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Maintain Student Engagement

Post research articles here:


Laura Bartholomew:
The following article,"What Every Teacher Should Know about Evidence Based Practices in Classroom Management" (Simonsen & Fairbanks, n.d.) succinctly delineates the five evidence based strategies for minimizing undesirable student behaviors. These practices include maximizing structure, establishing rules and procedures, engaging students in visible ways, strategies for acknowledging appropriate behaviors, and strategies for dealing with inappropriate behaviors. The article is relatively brief and would make a convenient desk reference of best practices with implementation suggestions.

What Every Teacher Should Know

The following presentation was given by Tim Kostner at the Association for Positive Behavior Support (APBS) conference in 2012. It is titled "The Nuts and Bolts of Preventative Classroom Management: PBS in the Classroom: Universal Prevention. " Kostner discusses the importance of establishing rapport and a trusting relationship with students as a component of behavior management. He stresses that effective management seeks to minimize negative feelings such as loneliness, disengagement, fear, powerlessness, etc. Kostner includes several self-monitoring charts for teachers seeking to improve their management skills.

The Nuts and Bolts



Garrett Herthum:
In the following web page “New Resources for Behavioral Support” (Tary Tobin) gives links to journal articles that discuss behavior analysis of offender and victim treatment and prevention and reports related to schools using positive methods at school-wide and individual levels. This a great resource to use when trying to understand the importance of positive behavior intervention supports. The great thing about this web page is that it gives you links to a wide range of journal articles. It also has links to school-wide reports which is great to look at because it’s factual information from schools around our country.

New Resources for Behavioral Support

Karen Hall

In Dr Bantz class, Laureate,2012 she ensure that the children are given activities to keep them engaged that meets their needs and ability level. This was a good example that I was able to use with my student. I demonstrated to him what he needs to direct the ball to another person and to control the strength of the throw. After working with him for three weeks he is throwing it less often incorrectly.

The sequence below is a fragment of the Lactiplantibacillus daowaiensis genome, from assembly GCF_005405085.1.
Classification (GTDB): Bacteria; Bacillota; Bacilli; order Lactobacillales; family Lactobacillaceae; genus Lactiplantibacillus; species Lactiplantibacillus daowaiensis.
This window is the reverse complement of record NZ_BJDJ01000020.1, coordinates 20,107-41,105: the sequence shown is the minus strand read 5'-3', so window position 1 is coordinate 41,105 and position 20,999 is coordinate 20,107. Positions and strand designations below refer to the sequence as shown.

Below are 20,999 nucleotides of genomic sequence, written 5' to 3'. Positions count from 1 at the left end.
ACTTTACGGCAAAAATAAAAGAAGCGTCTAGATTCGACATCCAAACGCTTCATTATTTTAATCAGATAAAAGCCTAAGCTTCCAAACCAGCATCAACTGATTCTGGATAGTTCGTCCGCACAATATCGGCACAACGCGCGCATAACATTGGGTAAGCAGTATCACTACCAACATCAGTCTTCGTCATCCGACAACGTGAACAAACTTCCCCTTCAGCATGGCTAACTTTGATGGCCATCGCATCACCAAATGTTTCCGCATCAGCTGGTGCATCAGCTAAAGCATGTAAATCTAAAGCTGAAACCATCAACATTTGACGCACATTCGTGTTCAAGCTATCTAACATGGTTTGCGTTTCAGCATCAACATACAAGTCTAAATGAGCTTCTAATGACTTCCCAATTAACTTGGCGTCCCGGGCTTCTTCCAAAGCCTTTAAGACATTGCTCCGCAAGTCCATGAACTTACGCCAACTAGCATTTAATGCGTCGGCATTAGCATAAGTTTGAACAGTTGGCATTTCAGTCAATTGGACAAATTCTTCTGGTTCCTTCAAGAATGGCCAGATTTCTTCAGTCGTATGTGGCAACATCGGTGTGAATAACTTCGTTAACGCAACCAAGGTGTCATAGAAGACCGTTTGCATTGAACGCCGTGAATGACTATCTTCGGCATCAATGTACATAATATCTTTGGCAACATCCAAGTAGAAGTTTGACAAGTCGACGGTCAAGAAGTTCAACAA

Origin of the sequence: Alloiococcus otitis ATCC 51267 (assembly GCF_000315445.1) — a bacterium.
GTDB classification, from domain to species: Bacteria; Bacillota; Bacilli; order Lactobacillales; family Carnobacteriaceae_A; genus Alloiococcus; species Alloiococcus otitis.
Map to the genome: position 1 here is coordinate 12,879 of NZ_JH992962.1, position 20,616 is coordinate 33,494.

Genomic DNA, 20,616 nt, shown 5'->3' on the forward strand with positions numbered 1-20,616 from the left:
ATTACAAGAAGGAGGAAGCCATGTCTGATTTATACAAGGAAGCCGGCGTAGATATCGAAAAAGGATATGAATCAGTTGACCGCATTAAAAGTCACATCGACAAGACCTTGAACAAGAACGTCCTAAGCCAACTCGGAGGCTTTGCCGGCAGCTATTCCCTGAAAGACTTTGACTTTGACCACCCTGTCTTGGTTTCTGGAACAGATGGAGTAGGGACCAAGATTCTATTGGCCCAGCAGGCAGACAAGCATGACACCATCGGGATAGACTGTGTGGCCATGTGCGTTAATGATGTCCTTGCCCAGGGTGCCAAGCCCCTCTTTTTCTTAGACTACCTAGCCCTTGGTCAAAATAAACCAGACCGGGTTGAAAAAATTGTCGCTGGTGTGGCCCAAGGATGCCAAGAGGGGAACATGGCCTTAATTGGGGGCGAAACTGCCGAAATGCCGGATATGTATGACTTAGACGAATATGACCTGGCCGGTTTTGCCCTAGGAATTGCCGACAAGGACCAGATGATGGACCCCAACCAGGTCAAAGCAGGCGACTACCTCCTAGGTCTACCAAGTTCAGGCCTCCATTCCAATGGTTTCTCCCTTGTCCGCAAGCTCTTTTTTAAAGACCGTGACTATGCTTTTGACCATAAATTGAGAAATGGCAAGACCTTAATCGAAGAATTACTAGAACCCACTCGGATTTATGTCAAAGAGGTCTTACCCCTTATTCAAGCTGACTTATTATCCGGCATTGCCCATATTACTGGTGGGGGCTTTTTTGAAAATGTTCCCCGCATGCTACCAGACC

Another research I did and was able to practice with him is picture communication. Sam has a evolving timetable with a combination of words and pictures. In this past week he was able to identify the time to learn his letters by pointing to the ABC picture on his visual timetable ( after some prompts). But he is grasping the idea Mayer and Johnson, 2011. These two pieces of research I was able to use with Sam and his family and see some results.

References

Laureate Education, Inc. (Executive Producer). (2010). Preventing Behavior Problems through Classroom Management [Webcast]. Baltimore, Presenter, M .Bantz, PhD.

PBIS Vermont State Leadership Team. Retrieve April 7 2012 www.pbis.org

Shayna (Brune) Johnson:
In the following article, The Role of School Psychologists in Establishing Positive Behavior Support: Collaborating in Systems Change at the School-Wide Level, Marchant, et, al., (2009) reviews the importance of involving the school psychologist in the process of establishing and implementing Positive Behavior Supports in schools. This article reviews how a school psychologist could help: build a commitment to effective behavior support, conduct functional behavioral assessment, teach other school personnel to conduct functional behavioral assessments, build behavior support plans, and use data for ongoing decision-making.

Establishing Positive Behavior Support

Dorothea House - Robertson

The following article entitled “The School Social Work Skill Set and Positive Behavior Support: A Good Match”, Anderson-Ketchmark and Alvarez (2010) discuss the importance of integrating school social workers into School Wide Positive Behavior Support (SWPBS) systems. Social workers are able to help the SWPBS systems work smoother and more effective because they already have the skill set to be able to implement the program especially at the tier 2 and tier 3 levels. Social workers are also a good liaison between the school, family, and the community. They are able to provide the additional support families of at-risk students need to assist the school with behavior interventions. With states and school districts facing substantial budget cuts, incorporating social workers into the SWPBS systems provides additional resources without further expenses.

The School Social Work Skill Set and Positive Behavior Support.pdf